Indoor air quality can play a big part in the quality of life. Whether it be the office, your home, or your neighborhood, the air you breathe has to be clean enough so that you remain healthy and functional.
Much can get in the way of this goal. Mold, radon, VOCs, CO, CO2 and more in a home can affect the health of its inhabitants.
As building materials and practices improved over the years, more houses were built that are considered “tight” — not much air gets in or out. These homes are well-built, well-insulated, and energy-efficient. But they also might be full of noxious gases.
Although the ASHI standards of practice say that home inspectors are not required to determine air quality, you still should be familiar with air quality issues so you can flag signs of a problem. You may then want to refer the potential homeowners to a professional who can test for toxic substances in the air. Or, you may want to learn how to do this yourself and offer it as an add-on service.
Mold is one of the most common causes of poor air quality. It grows quickly and easily under the right circumstances. Homes in humid locations are particularly vulnerable.
Mold needs moist, dark conditions to thrive. Dryness and sunlight kill mold. This is why it is so frequently found in basements. Leaks, drips or damp areas under sinks or near appliances such as clothes washers and water heaters create perfect conditions for growing mold.
Easily identified by the black and brown stains it leaves on ceilings, walls, floors, carpets and household items, mold can release spores into the environment that can cause cold or flu-like symptoms or worse. Musty odors are another telltale sign of mold.
However, mold can be present inside walls or in other areas that aren’t readily visible, so don’t assume if you can’t see it that it isn’t there.
Radon is a gas that occurs naturally in the earth and can seep into homes through cracks in the foundation or gaps around pipes. It’s colorless, odorless, and tasteless, so there are no signs to be detected.
The only way to determine if a house has unacceptably high levels of radon is with a test designed specifically for this purpose.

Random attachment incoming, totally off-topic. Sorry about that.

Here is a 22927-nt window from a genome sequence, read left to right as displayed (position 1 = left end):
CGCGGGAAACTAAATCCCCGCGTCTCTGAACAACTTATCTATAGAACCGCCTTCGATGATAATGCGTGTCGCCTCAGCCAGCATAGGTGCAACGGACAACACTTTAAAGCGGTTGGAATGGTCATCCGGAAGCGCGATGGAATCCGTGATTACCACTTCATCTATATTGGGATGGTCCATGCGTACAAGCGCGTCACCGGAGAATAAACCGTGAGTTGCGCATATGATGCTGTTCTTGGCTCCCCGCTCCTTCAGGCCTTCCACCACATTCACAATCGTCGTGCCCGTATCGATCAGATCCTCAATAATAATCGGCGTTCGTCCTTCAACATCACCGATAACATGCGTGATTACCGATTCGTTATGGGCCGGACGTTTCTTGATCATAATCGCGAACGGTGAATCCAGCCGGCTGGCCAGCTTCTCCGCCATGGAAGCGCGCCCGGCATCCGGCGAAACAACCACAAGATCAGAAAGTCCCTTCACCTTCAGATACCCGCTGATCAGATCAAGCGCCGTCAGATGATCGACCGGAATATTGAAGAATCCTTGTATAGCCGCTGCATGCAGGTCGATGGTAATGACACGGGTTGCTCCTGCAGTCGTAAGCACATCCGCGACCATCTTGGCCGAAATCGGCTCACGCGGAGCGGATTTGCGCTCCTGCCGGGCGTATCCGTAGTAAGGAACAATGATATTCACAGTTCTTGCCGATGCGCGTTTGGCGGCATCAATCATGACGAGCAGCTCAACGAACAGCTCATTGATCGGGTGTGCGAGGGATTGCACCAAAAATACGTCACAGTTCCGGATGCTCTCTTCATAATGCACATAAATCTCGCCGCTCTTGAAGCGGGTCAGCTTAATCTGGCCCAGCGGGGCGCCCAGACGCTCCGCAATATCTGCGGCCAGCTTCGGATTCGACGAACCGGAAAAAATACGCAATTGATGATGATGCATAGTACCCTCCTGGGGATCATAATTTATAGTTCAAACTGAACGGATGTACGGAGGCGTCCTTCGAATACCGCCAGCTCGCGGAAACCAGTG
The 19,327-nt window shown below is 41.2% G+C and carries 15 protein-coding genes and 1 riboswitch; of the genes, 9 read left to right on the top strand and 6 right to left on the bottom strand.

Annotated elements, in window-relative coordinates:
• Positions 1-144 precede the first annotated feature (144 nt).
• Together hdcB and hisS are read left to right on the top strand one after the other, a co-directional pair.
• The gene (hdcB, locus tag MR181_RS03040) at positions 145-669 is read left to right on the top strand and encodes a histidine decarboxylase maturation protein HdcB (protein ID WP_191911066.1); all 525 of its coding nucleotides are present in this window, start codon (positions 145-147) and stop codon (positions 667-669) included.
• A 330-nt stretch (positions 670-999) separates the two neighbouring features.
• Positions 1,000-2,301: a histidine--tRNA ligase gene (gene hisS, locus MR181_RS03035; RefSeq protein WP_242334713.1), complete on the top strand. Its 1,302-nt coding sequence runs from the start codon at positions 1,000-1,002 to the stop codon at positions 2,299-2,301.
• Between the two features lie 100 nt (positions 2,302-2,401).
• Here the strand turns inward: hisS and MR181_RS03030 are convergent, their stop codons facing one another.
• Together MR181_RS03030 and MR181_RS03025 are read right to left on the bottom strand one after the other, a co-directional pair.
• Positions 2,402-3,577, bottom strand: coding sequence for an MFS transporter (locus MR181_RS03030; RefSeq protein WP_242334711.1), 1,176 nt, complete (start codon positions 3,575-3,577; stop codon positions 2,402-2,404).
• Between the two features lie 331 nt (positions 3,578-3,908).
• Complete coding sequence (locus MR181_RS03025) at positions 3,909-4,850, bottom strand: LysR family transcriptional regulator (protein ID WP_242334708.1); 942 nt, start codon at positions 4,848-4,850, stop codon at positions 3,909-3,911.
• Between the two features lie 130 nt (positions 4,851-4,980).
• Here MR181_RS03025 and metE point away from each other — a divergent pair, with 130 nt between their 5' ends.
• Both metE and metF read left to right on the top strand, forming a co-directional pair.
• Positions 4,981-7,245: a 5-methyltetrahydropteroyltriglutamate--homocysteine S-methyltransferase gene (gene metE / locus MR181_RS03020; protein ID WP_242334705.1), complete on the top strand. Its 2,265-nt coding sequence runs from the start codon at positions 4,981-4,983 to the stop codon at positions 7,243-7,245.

VOCs, or volatile organic compounds, are dangerous gases that come from thousands of household products, including building materials, paints, varnishes, cleaning products, perfume, hairspray, printers, and more.
Sometimes VOCs give off an odor. Paints, varnishes, and cleaning products often have an odor. Clothes that have been dry cleaned and have a chemical smell may not be safe. Any item in the home that smells “new” — shower curtains, linoleum, carpeting — is suspect.
The older an item is, the fewer VOCs it gives off. So an airing of the home that has had recent installations might be all that’s needed. But if the occupants’ health suffers, they may want to get their air tested. The Environmental Protection Agency says symptoms include a headache, nausea, confusion, fatigue, and dizziness.
We naturally exhale CO2, so levels can rise when a home is crowded, such as during parties or holiday gatherings. Other causes of rising CO2 levels include a malfunctioning air conditioning unit and the burning of fossil fuels in the home.
Carbon dioxide is also odorless, colorless, and tasteless. The only way to determine if CO2 levels in the home are a problem is with a test.
If carbon monoxide builds up in a home, it can kill the occupants. Buildups are usually traced back to a malfunctioning furnace, but they can come from other sources as well, such as fireplaces, attached garages, gas and wood stoves, and more. CO detectors are a common part of many households today. If the home you are inspecting doesn’t have one, recommend the homeowners get one. Most are about $30 and can mean the difference between life and death.
ICA School’s inspection training course offers home inspectors the opportunity to get certification in mold and radon inspection — free. Enroll now and get your inspection training for the best value.